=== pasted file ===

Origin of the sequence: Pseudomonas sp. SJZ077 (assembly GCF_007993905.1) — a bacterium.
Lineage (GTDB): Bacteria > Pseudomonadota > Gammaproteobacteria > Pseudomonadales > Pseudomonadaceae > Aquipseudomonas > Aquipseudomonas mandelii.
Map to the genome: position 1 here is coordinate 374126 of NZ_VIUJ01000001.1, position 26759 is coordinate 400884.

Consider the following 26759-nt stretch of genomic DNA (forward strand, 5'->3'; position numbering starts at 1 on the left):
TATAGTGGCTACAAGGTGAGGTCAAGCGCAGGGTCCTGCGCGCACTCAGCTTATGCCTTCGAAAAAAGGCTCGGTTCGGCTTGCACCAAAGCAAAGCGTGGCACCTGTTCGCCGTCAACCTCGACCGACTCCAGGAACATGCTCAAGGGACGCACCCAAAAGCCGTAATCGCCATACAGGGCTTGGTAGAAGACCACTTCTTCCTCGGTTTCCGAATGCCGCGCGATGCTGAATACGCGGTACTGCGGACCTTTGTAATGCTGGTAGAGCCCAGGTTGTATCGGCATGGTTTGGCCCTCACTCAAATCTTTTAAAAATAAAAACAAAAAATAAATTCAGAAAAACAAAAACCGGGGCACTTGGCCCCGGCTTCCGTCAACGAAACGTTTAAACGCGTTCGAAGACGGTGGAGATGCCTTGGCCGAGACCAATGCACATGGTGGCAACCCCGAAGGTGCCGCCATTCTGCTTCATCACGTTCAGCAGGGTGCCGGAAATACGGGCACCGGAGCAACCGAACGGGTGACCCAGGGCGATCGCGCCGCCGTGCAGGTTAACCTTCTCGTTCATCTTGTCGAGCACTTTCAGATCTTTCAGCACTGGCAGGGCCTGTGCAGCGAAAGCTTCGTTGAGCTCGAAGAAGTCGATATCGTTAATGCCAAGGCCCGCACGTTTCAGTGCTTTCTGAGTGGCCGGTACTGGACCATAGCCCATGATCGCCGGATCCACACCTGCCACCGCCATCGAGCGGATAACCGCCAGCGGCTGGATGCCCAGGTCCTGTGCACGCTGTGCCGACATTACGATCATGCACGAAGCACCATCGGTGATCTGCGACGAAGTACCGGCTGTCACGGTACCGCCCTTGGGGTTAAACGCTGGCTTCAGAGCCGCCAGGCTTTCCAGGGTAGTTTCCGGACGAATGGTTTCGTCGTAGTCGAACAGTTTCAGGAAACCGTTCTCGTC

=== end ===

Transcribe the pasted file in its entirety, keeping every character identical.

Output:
Origin of the sequence: Pseudomonas sp. SJZ077 (assembly GCF_007993905.1) — a bacterium.
Lineage (GTDB): Bacteria > Pseudomonadota > Gammaproteobacteria > Pseudomonadales > Pseudomonadaceae > Aquipseudomonas > Aquipseudomonas mandelii.
Map to the genome: position 1 here is coordinate 374126 of NZ_VIUJ01000001.1, position 26759 is coordinate 400884.

Consider the following 26759-nt stretch of genomic DNA (forward strand, 5'->3'; position numbering starts at 1 on the left):
TATAGTGGCTACAAGGTGAGGTCAAGCGCAGGGTCCTGCGCGCACTCAGCTTATGCCTTCGAAAAAAGGCTCGGTTCGGCTTGCACCAAAGCAAAGCGTGGCACCTGTTCGCCGTCAACCTCGACCGACTCCAGGAACATGCTCAAGGGACGCACCCAAAAGCCGTAATCGCCATACAGGGCTTGGTAGAAGACCACTTCTTCCTCGGTTTCCGAATGCCGCGCGATGCTGAATACGCGGTACTGCGGACCTTTGTAATGCTGGTAGAGCCCAGGTTGTATCGGCATGGTTTGGCCCTCACTCAAATCTTTTAAAAATAAAAACAAAAAATAAATTCAGAAAAACAAAAACCGGGGCACTTGGCCCCGGCTTCCGTCAACGAAACGTTTAAACGCGTTCGAAGACGGTGGAGATGCCTTGGCCGAGACCAATGCACATGGTGGCAACCCCGAAGGTGCCGCCATTCTGCTTCATCACGTTCAGCAGGGTGCCGGAAATACGGGCACCGGAGCAACCGAACGGGTGACCCAGGGCGATCGCGCCGCCGTGCAGGTTAACCTTCTCGTTCATCTTGTCGAGCACTTTCAGATCTTTCAGCACTGGCAGGGCCTGTGCAGCGAAAGCTTCGTTGAGCTCGAAGAAGTCGATATCGTTAATGCCAAGGCCCGCACGTTTCAGTGCTTTCTGAGTGGCCGGTACTGGACCATAGCCCATGATCGCCGGATCCACACCTGCCACCGCCATCGAGCGGATAACCGCCAGCGGCTGGATGCCCAGGTCCTGTGCACGCTGTGCCGACATTACGATCATGCACGAAGCACCATCGGTGATCTGCGACGAAGTACCGGCTGTCACGGTACCGCCCTTGGGGTTAAACGCTGGCTTCAGAGCCGCCAGGCTTTCCAGGGTAGTTTCCGGACGAATGGTTTCGTCGTAGTCGAACAGTTTCAGGAAACCGTTCTCGTC